7. Bassist4Life


    Dec 17, 2004
    Buffalo, NY
    Play with musicians that are more experienced than you.
  8. fearceol


    Nov 14, 2006
    Wear ear plugs !! :meh:
  9. Alvaro Martín Gómez A.

    Alvaro Martín Gómez A. TalkBass' resident Bongo + cowbell player

    Something I really wish I was told when I was a beginner: Learn to play without looking at the fingerboard.

    I mean, it's not that you shouldn't look at it, but it's just about not depending on that for playing 100% of the time. I think it's a very valuable asset when you are in a sight-reading situation. Sight-reading is "easier" for someone who plays a wind instrument because he/she has everything there. No need to shift positions, just know the correct valve/key combination to get the needed note. Instruments like guitar, bass or piano are a different story because of shifting. And if you MUST look the fingerboard or the keys for making a shift, you'll certainly lose track of the sheet music when try to put your eyes back into it.
  10. Vengoropatubus


    Oct 28, 2006
    wind players don't need to shift positions?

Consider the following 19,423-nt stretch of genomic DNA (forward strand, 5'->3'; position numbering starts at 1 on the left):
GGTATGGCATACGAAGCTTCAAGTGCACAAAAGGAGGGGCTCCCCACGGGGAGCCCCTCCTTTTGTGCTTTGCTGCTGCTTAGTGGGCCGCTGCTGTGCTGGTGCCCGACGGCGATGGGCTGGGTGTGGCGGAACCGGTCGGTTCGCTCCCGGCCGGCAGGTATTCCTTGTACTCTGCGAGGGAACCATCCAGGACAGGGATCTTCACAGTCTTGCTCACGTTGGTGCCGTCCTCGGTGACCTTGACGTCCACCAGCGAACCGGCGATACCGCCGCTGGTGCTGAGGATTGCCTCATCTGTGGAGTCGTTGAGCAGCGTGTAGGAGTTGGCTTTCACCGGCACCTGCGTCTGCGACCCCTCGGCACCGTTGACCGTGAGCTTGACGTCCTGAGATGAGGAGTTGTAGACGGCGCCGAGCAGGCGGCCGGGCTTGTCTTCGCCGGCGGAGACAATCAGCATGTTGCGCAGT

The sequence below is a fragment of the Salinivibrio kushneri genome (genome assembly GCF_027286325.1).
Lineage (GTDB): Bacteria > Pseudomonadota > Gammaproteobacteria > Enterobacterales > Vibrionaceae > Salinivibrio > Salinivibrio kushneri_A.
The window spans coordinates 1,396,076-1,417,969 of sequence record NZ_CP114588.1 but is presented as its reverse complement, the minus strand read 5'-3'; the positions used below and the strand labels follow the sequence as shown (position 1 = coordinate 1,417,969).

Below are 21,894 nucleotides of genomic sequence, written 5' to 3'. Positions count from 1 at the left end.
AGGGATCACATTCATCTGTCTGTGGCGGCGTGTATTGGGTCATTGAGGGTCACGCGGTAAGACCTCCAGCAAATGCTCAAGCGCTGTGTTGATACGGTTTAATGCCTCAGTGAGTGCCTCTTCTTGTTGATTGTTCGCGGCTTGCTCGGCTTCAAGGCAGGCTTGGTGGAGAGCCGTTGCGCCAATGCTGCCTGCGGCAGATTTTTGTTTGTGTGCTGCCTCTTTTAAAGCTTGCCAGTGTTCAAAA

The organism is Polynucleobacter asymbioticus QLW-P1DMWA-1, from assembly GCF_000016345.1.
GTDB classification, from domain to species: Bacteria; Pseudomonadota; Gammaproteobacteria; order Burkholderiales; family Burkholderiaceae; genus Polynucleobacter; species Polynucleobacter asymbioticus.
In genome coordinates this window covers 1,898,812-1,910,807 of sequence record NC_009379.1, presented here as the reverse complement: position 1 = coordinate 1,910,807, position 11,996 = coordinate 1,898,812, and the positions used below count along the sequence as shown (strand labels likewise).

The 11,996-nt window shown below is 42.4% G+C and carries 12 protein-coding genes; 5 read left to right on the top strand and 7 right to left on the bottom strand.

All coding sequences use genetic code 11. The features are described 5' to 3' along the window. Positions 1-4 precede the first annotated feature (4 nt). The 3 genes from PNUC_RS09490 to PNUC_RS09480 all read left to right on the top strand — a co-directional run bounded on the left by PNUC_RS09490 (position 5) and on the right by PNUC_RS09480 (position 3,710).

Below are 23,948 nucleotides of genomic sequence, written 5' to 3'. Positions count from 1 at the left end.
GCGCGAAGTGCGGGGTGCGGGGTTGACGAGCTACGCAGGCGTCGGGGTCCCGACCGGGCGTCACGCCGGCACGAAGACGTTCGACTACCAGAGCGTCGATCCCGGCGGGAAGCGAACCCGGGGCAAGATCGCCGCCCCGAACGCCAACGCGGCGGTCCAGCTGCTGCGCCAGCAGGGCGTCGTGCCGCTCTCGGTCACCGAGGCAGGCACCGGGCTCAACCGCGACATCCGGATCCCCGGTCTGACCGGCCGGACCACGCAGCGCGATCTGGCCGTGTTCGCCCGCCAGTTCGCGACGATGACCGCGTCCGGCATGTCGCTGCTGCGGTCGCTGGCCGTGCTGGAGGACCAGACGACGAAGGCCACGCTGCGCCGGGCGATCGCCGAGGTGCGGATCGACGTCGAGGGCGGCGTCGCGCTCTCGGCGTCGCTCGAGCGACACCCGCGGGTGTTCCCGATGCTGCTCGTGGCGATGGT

11. Alvaro Martín Gómez A.

    Alvaro Martín Gómez A. TalkBass' resident Bongo + cowbell player

    Well, I mean, they have everything at their fingertips with no need to move their hands to different places in their instruments (trombone is the only exception I can think of right now).
  12. chriss


    Apr 27, 2007
    Buy a good stereo. If you are trying to learn songs from a boom box or worse yet an mp3 player you aren’t hearing everything there is to hear in a song. Also by getting a good play back system it gives you an opportunity to develop your listing skills. There are good yet affordable amps and CD players available from companies like NAD and Rotel. Even if you just get a good head phone amp and a set of headphones you will be ahead of the game. There is a lot of nonsense in the world of HiFi but there is a lot you can learn as well. Also consider a turntable. If for no other reason there is a lot of good cheap records available. It is particularly true if you play classic rock. Which would you prefer, a 1.00 dollar record or 15.00 cd.
    Just my 2 cents worth.
  13. I'll take it that you never played a wind/brass instrument. Sightreading is equally as hard. You'd be surprised to know how difficult it is to press those 3 valves and buzz that mouthpiece to music youve never seen. :)